Retiring in 2018? Expect a bumper pension

Jan 15, 2018


By Lyndsey Hall

Workers retiring this year can expect a record high pension of almost £20,000 per year, £1,200 higher than those who retired in 2008.

Research by pension provider Prudential reveals those entering retirement in 2018 will have a pre-tax income of £19,900 per year, which is 10% higher than those who left the workforce in 2017, whose average expected annual income was £18,100.

However, experts warn that expectations might not meet reality as more than a quarter of upcoming retirees said they do not have enough money saved for their old age, and almost half feel they are not financially well prepared for retirement or are unsure about their preparations.

Final salary pension schemes are few and far between these days, and only half of employees approaching the end of their working life believe their expected income will enable them to have a comfortable retirement. 27% say they do not have enough money for retirement.

Steve Wilkie of retirement specialist Responsible Life, said, “A lot of people are in for a nasty shock when they discover what they expected their income to be and what they actually have at their disposal are worlds apart.

Too often, people grossly underestimate, or don’t even know, how large a pension pot they will need to even get close to the salary they were earning before they retired. Typically, someone would need to have built up a £100,000 pot to have an income of around £5,000. But millions of people aren’t even close to a pot of that size.

The problem persists that saving into a pension is still not a priority, particularly when the cost of living remains so high and families are struggling to pay the mortgage and household essentials. It’s the classic ‘stick your head in the sand’ syndrome and worry about it another day. That attitude was fine when we had lovely final salary pension scheme, but very few exist anymore, with most being turned into a market-rate annuity or a drawdown facility.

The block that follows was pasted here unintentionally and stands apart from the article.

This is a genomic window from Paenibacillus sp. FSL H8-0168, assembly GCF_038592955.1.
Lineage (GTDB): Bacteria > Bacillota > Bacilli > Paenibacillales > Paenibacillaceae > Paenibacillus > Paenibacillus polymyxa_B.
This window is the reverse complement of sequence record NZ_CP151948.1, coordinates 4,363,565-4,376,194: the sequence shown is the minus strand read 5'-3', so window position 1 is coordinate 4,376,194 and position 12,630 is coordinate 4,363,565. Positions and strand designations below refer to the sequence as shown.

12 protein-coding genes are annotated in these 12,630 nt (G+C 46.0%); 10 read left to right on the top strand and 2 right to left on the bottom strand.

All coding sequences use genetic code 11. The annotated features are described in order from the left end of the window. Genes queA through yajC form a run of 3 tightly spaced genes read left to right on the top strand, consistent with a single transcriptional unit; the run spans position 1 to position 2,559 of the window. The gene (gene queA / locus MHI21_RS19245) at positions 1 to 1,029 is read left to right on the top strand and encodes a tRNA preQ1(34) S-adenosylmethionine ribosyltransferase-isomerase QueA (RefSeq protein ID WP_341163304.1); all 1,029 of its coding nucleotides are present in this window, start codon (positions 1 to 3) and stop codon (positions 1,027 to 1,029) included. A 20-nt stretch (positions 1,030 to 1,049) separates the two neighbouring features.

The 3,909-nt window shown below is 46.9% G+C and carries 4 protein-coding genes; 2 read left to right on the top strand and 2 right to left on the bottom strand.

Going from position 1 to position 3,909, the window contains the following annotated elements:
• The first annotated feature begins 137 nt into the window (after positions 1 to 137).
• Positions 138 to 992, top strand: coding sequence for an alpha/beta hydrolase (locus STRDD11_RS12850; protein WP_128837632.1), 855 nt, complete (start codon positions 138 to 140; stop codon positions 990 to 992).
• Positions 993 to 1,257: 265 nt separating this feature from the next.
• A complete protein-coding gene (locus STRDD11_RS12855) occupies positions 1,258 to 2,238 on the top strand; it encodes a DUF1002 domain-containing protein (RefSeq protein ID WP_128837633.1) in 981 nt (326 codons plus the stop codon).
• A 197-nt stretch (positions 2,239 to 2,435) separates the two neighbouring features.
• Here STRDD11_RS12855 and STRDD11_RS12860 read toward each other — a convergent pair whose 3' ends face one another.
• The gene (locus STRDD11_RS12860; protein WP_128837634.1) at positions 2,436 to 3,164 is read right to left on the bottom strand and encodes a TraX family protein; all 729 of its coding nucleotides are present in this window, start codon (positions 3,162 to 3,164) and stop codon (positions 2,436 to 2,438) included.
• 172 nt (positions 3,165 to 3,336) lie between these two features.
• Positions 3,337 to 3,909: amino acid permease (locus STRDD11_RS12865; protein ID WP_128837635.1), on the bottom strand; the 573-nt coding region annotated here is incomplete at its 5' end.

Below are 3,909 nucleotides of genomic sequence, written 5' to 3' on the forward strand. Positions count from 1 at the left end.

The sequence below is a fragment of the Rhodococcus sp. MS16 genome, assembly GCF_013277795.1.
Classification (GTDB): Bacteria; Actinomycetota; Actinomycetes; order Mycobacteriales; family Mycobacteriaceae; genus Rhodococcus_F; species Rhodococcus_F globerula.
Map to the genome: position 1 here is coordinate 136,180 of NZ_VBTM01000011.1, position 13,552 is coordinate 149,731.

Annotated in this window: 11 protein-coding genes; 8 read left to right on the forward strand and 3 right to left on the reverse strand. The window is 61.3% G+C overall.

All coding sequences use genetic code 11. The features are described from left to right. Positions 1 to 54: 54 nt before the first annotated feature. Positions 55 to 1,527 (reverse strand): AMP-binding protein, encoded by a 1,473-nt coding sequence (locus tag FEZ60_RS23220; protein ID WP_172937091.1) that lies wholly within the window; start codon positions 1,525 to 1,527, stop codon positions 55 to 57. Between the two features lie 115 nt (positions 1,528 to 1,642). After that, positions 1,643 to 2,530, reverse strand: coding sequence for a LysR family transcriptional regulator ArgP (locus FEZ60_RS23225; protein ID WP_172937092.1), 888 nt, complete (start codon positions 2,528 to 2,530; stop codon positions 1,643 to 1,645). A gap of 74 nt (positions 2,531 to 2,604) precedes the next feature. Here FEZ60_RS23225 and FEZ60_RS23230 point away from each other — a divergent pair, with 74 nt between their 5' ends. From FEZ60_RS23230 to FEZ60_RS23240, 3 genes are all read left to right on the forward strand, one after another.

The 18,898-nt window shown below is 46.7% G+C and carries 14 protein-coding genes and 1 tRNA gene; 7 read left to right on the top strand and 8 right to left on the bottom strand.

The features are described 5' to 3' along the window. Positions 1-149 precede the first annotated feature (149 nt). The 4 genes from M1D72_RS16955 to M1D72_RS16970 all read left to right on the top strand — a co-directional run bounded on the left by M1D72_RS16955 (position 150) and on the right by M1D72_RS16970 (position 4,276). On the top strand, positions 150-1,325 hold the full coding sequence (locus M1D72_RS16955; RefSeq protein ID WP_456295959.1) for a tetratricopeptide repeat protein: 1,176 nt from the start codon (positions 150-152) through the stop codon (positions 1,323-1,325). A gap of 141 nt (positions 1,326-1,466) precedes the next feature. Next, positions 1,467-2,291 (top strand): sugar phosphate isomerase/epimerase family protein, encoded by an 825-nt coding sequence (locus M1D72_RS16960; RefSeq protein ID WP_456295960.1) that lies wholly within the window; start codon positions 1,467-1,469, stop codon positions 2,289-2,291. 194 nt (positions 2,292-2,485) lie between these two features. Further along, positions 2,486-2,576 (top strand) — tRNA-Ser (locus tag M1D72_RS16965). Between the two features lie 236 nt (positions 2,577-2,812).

More financial education is needed on being financially prepared for old-age, and it need to be drummed home, again and again, how vital it is to save into a pension as early as possible.”

It was recently revealed that millions of UK pensioners are worryingly reliant on the basic state pension of just £7,000 a year to pay their bills. According to Age UK, for the poorest pensioners, three pound in every four of their income comes from the state pension, rising to almost nine in every ten when other state benefits are included.

The Prudential report, which surveyed some 1,000 people planning to retire in 2018, found that expected retirement incomes have been on the increase each year since 2013, when they hit a low of £15,300.

Have you reviewed your pension pot recently? Will you be able to live comfortably in retirement on your current expected annual income? If you’d like to discuss your plans for retirement and how you could maximise your pension savings, get in touch with us.

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